Posted by Champaklal Dajibhai Mistry on September 30, 2003


In veD stsNg (learning and sharing) sessions hosted and moderated by PVAF since 1996, many times the participants have asked:

" why one cannot do what one really wants to do.... and one knows it to be the right thing to do... even if  doing it means going against the "standard" lifestyle in practice in a place at the time....

veDikly the answer is to do with one's kARm of past lives which creates the nature of one's ego = aHNkaar in one's current of the factors emanating from one's aHNkaar stopping one to do what is right is INFERIORITY COMPLEX ....

INFERIORITY COMPLEX means (from Webster's Third International Dictionary):

"an acute sense of personal inferiority resulting either in timidity or through overcompensation in exaggerated aggressiveness; broadly speaking a sense of being inferior or at a disadvantage; lack of assurance.

Below is a quote from Alfred Adler (1870-1937, an Austrian psychiatrist, psychologist and scientist) on inferiority complex:

"Everyone . . . has a feeling of inferiority.
But the feeling of
inferiority is not a disease;
 it is rather a stimulant to health, normal striving and development.

Inferiority complex becomes
 a pathological condition only when
 the sense of inadequacy overcomes the individual
 far from stimulating him to useful activity,
 makes him depressed and incapable of development."

In veD = SCIENCE OF CREATION AND LIFE inferiority complex is produced from the kARm-sNskaar-shesh which is the personal characteristics of a human being a the time of birth brought over from the kARm, kARm-fl, habits and traits of previous lives which stay in the continuing travels of one's aatmaa in various living bodies..... Inferiority complex works in the domains of aHNkaar in a person and is tempered by the domain of buDHDHi.....Please click on the next line to read the preceding veDik aspects in the current field of psychology and psychiatry which has quite a bit of Alfred Adler's thinking in understanding and treating inferiority complex...(PVAF invites YOU to join the stsNg on this on POST A COMMENT in the title of this posting and write away to share and learn...) 


(The current science relating to veDik concepts is highlighted in bold blue and red)

Alfred Adler was particularly interested in sibling relationships, birth order, and relationships with parents. He would ask patients about their early memories and use this information to analyze their attitudes, beliefs, and behaviors. He helped his patients by encouraging them to meet important life goals: love, work, and friendship.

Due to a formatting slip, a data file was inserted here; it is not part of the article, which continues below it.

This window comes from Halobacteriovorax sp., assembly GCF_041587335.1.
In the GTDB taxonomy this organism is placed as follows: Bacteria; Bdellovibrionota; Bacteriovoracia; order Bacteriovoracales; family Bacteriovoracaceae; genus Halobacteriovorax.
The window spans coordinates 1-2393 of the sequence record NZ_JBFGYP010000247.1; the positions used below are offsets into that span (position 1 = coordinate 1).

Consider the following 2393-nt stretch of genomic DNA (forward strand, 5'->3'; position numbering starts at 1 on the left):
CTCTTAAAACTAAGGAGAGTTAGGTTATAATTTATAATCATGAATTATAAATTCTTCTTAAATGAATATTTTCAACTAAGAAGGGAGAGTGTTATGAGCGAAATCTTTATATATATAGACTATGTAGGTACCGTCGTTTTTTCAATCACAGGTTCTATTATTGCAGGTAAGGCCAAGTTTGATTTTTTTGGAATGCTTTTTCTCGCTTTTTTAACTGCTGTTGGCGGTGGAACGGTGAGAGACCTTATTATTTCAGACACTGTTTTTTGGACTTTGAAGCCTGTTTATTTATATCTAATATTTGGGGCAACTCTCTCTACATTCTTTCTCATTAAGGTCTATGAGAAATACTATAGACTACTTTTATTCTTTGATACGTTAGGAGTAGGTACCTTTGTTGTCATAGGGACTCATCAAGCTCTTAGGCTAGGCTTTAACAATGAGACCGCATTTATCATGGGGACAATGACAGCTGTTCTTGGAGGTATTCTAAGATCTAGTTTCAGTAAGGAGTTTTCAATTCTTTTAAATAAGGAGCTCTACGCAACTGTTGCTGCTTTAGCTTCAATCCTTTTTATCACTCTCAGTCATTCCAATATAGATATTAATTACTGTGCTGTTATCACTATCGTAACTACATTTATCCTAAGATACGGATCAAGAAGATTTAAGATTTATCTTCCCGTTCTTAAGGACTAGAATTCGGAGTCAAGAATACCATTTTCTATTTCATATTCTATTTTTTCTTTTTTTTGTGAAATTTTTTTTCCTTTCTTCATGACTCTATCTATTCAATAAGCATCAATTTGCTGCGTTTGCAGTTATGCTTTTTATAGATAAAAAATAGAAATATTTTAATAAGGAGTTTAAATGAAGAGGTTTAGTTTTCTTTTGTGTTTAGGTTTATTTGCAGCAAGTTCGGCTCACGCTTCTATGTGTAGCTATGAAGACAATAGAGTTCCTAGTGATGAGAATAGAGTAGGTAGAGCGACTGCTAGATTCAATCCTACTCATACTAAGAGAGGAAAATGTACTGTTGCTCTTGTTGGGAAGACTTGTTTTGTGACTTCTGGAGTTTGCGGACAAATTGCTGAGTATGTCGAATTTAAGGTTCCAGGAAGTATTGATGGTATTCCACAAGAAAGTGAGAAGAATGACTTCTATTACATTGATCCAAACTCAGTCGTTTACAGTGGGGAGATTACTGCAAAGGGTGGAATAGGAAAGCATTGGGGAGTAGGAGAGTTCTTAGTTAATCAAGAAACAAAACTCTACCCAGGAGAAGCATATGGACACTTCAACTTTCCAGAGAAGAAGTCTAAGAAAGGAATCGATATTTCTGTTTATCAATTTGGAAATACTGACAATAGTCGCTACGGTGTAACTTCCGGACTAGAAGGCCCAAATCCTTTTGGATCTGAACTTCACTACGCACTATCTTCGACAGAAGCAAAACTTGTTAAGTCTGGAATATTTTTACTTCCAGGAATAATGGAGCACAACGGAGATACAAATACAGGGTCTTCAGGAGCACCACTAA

For Adler and modern therapists who draw from his work, interest in others and participation in society are important goals of therapy. Adlerian therapists see therapy in part as educational, and they use a number of innovative action techniques to help patients change mistaken beliefs and interact more fully with family members and others.

Adler developed a theory of organic inferiority and compensation (hypertrophy), with the "masculine protest" as the natural outcome in male-dominated society.  Adler believed that the repression theory of Freud should be replaced with the concept of ego-defensive tendencies - the neurotic state derived from inferiority feelings and over compensation of the masculine protest.

Alfred Adler wrote a book defining his key ideas in 1912: Über den nervösen Charakter: He argued that human personality could be explained teleologically:  separate strands dominated by the guiding purpose of the individual's unconscious self ideal to convert feelings of inferiority to superiority (or rather completeness). The desires of the self ideal were countered by social and ethical demands. If the corrective factors were disregarded and the individual over-compensated then a inferiority complex would occur, the individual would become egocentric, power-hungry and aggressive or worse.